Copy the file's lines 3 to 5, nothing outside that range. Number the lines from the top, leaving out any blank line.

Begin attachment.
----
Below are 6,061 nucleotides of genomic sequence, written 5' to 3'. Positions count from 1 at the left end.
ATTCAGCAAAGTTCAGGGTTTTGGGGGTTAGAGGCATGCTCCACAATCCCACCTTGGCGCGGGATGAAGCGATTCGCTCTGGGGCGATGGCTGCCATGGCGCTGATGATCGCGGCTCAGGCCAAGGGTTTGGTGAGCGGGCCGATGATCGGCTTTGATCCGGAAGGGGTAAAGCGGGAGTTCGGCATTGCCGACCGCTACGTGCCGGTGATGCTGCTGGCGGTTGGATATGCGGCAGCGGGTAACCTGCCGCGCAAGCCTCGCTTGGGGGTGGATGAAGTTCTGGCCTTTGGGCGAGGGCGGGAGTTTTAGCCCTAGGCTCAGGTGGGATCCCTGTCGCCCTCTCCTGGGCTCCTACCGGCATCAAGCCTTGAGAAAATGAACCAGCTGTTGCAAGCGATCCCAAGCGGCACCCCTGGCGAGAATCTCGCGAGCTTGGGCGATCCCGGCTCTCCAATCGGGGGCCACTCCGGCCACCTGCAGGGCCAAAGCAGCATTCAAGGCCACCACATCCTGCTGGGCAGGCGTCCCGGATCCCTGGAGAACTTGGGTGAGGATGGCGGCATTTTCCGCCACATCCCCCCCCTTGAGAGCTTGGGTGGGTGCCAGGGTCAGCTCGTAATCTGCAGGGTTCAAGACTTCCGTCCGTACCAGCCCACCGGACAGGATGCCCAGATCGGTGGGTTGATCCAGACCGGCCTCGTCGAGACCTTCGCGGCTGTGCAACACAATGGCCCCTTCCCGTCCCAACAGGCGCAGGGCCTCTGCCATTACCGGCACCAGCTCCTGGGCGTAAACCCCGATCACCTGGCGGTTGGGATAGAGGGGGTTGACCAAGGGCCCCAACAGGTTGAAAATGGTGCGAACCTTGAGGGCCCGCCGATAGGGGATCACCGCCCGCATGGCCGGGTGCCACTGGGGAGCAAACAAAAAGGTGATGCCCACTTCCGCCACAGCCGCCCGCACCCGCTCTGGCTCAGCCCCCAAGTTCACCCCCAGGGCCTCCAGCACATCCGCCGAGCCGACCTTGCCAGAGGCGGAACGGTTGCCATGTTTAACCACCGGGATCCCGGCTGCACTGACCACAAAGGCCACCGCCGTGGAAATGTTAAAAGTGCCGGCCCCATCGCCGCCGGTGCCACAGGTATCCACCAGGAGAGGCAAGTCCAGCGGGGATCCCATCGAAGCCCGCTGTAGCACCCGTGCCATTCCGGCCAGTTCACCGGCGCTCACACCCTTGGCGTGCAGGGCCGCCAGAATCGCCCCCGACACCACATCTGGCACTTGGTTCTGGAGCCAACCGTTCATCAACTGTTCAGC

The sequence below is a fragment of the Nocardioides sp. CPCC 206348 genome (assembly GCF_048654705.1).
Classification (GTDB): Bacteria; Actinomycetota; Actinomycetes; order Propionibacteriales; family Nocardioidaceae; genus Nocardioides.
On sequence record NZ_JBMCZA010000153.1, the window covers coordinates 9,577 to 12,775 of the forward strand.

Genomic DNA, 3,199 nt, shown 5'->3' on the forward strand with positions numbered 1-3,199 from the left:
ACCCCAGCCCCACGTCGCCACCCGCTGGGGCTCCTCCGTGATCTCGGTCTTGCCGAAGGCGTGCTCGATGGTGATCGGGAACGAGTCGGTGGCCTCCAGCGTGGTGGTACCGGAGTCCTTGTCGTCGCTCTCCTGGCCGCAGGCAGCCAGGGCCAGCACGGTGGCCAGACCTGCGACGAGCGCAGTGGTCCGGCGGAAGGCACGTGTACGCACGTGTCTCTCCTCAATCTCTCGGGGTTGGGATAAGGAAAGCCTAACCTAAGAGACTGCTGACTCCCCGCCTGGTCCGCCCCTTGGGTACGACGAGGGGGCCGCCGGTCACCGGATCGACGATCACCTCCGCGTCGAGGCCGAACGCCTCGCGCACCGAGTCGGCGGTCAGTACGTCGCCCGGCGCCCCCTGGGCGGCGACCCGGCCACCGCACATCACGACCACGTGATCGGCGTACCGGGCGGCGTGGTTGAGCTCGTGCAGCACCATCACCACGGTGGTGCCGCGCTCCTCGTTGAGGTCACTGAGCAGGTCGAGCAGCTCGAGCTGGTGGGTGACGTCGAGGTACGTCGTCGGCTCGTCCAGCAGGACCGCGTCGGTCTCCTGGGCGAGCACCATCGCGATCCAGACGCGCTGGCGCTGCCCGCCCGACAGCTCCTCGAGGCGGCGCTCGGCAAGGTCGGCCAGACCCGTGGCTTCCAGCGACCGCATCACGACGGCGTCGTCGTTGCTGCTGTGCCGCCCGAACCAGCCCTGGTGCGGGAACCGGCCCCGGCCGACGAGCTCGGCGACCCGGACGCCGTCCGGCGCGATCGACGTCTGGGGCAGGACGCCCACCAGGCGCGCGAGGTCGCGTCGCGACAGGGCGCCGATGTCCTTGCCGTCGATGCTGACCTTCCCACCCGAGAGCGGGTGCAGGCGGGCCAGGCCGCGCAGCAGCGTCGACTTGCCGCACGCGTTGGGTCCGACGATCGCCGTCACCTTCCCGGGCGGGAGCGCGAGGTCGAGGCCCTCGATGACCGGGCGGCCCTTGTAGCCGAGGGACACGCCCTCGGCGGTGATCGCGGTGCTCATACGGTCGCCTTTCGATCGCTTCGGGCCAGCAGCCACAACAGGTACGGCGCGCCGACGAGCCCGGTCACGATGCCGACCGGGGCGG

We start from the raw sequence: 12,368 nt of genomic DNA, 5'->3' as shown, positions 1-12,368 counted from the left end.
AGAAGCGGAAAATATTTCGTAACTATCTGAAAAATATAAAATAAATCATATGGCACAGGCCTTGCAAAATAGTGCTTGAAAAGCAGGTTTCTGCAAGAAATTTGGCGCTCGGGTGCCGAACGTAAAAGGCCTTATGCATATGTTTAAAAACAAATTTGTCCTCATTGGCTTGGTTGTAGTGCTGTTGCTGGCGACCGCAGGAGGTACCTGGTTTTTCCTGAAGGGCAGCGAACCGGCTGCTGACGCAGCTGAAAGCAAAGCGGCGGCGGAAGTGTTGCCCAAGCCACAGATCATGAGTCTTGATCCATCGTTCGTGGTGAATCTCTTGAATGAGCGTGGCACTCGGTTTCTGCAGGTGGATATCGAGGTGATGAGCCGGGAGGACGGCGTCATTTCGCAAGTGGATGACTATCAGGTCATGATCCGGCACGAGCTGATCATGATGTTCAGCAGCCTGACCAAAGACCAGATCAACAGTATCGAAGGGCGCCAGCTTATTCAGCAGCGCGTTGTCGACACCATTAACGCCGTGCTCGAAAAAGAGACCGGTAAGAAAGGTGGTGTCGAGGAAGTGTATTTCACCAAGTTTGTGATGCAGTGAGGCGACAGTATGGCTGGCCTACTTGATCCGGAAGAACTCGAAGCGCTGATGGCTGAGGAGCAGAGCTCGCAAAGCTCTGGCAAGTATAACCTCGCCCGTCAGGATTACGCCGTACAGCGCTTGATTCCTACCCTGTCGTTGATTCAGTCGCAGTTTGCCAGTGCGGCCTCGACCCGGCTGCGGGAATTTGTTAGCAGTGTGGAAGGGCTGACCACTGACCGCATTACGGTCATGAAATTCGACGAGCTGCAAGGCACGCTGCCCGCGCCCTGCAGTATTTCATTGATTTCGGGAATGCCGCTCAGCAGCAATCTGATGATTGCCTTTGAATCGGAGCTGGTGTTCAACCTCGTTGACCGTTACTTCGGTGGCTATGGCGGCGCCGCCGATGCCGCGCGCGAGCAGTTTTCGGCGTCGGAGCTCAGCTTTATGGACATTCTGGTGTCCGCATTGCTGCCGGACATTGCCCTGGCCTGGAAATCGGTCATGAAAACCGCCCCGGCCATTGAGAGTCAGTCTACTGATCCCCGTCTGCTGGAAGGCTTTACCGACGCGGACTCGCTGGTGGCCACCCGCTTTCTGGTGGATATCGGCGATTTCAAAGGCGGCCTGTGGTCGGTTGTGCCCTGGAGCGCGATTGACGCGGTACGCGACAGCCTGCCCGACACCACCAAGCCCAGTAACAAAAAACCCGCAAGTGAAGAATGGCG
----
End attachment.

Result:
The sequence below is a fragment of the Nocardioides sp. CPCC 206348 genome (assembly GCF_048654705.1).
Classification (GTDB): Bacteria; Actinomycetota; Actinomycetes; order Propionibacteriales; family Nocardioidaceae; genus Nocardioides.
On sequence record NZ_JBMCZA010000153.1, the window covers coordinates 9,577 to 12,775 of the forward strand.